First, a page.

Network Setup for Best VoIP Installations
Best Network Practices for Good VoIP Quality
Tips for when you change to Voice over Internet Protocol.
VoIP quality can easily denigrate if network conditions are not suited for voice
(VoIP). For this reason
it is best to follow some good basic network design when it comes to your LAN
(Local Network Area). The following
suggestions can work well for a stable VoIP deployment, whether at home or
with your small business. Networks may not see any significant issues
with general data flow until VoIP is added to the equation. For this reason
and knowing that more applications are moving to the cloud, a general
assessment of your network would be in order. Start with general conditions and age of
equipment reviewing the need for replacement of older routers, switches and modems. Then continue with each
segment of the LAN so that there are no bottlenecks where voice can become delayed.
More small companies are moving their applications to the cloud. VoIP is one such service. Upgrading your network
will prevent problems.
- Make sure all cabling infrastructure is adequate and in good condition.
- Segregate a switched 100BaseT LAN with a dedicated cable for voice if
- Using Gigabit Ethernet for connections from routers to switches and switches to switches.
- Use good quality late model IP phones with each phone having a switch port integrated switch that can
prioritize voice over data packets, if the users will share one cable with the PC.
- Ensure that adequate bandwidth exists with your Internet service provider for both the upload and
download and that no packet loss exists on the WAN network. Test your Internet connection for packet loss
and latency and make sure that signal levels for cable modem connections and DSL are in spec.
- Upgrade older cable modems and/or DSL modems to later models. Ensure
the latest firmware is installed.
- Choose a router(s) that allows for prioritization of RTP and SIP traffic (QoS) and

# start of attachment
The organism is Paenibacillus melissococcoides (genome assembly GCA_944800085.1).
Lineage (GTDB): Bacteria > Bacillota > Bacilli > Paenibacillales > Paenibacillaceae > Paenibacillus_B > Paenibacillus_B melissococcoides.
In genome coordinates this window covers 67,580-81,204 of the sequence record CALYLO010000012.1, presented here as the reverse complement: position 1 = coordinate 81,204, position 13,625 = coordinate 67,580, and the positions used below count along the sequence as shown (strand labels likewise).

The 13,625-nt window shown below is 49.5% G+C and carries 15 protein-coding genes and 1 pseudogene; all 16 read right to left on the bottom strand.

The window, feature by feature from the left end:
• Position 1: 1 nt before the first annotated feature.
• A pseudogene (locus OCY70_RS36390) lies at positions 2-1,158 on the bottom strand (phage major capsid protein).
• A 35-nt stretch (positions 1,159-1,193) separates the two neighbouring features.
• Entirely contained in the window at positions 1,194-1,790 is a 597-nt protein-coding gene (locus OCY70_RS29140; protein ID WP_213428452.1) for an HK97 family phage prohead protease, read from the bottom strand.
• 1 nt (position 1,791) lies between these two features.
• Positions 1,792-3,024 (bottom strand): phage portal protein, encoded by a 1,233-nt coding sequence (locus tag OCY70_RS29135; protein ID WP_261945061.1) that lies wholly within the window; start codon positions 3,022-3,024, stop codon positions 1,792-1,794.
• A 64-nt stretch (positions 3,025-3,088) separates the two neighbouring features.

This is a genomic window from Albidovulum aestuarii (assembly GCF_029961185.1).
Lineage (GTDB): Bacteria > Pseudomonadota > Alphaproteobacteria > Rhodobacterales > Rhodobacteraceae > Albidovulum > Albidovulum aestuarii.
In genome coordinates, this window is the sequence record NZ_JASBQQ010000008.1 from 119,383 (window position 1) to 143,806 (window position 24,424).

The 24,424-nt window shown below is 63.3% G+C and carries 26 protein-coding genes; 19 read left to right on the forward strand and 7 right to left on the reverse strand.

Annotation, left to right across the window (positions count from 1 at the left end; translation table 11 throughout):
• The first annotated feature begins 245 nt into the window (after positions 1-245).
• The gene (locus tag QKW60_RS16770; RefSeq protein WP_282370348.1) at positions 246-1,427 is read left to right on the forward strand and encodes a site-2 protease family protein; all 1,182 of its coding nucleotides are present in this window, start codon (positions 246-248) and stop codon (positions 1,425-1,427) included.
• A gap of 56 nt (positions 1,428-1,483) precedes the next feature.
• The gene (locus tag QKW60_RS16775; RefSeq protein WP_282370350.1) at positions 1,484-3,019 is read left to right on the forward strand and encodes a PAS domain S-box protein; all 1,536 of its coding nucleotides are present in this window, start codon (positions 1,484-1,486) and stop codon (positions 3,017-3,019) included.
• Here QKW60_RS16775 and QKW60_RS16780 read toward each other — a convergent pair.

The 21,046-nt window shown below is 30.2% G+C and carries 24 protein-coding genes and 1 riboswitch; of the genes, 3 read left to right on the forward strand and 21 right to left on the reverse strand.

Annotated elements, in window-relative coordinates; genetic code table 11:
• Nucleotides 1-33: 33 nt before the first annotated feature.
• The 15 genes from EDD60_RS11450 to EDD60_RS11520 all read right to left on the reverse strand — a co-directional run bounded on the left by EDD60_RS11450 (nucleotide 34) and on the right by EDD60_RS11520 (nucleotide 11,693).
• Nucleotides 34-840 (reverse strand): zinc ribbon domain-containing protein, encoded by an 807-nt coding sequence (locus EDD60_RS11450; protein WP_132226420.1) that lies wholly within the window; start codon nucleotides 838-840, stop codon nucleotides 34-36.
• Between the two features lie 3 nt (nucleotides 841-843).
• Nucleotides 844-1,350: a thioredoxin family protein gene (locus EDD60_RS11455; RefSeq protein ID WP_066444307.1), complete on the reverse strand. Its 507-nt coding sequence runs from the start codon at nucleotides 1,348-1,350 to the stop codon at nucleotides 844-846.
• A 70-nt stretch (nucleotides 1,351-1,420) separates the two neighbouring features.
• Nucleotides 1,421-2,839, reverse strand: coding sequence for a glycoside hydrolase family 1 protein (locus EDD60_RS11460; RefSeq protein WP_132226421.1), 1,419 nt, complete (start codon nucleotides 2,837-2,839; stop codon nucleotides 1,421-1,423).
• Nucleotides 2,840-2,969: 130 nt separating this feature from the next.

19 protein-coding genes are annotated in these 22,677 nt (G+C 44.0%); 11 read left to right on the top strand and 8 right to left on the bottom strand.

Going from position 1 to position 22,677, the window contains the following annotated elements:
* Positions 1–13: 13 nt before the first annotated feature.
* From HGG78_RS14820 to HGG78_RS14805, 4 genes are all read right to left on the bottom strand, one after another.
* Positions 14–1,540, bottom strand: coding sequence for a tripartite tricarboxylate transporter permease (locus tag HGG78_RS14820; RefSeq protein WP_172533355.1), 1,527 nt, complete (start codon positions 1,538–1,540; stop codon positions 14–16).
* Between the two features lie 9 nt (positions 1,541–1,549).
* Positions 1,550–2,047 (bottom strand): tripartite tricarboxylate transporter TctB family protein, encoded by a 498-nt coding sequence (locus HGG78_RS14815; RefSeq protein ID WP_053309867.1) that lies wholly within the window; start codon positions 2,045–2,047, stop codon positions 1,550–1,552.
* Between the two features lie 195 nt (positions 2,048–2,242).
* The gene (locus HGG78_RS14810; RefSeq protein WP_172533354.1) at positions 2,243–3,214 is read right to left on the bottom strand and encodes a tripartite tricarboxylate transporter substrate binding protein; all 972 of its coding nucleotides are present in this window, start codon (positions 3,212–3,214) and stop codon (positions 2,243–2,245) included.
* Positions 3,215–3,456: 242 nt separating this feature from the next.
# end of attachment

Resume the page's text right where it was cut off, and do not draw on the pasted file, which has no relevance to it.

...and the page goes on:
firewalls that are SIP/VoIP friendly.
- You may want to set up a virtual LAN (VLAN) for the VoIP devices as a guarantee they get the bandwidth
- As more applications are moved to the cloud, look into a SD-WAN
appliance to better manage services.
How much bandwidth will you need?
When considering VoIP bandwidth requirements you can be easily calculate your needs by using the round number of
100kbps (for a G711 non-compressed codec) for both the inbound and outbound voice. Except for T1s (and possibly
some types of DSL connections) most provider's Internet connections are asynchronous, meaning the download bandwidths
are much greater than the upload.
Good Internet service has both come down in cost and increased in stability. Cable companies are competing
for small business accounts with excellent packages which is one big reason cloud based services are growing so robustly.
Voice connections travel both ways, so pay more attention to uploads
which can be a deciding factor.
- Take the amount of phone connections times 100kpbs for a good approximation of just your voice needs.
The actual usage will be ongoing concurrent calls. So, 5 calls times 100kpbs would require 500kpps for both
the upload and download.
- Compressed codecs like G729 would only require roughly 40kpbs per call for both outbound and inbound.
- When considering bandwidth needs, companies that use applications large bandwidth needs, like CAD,
large file downloads, etc., need to calculate these needs in the overall bandwidth.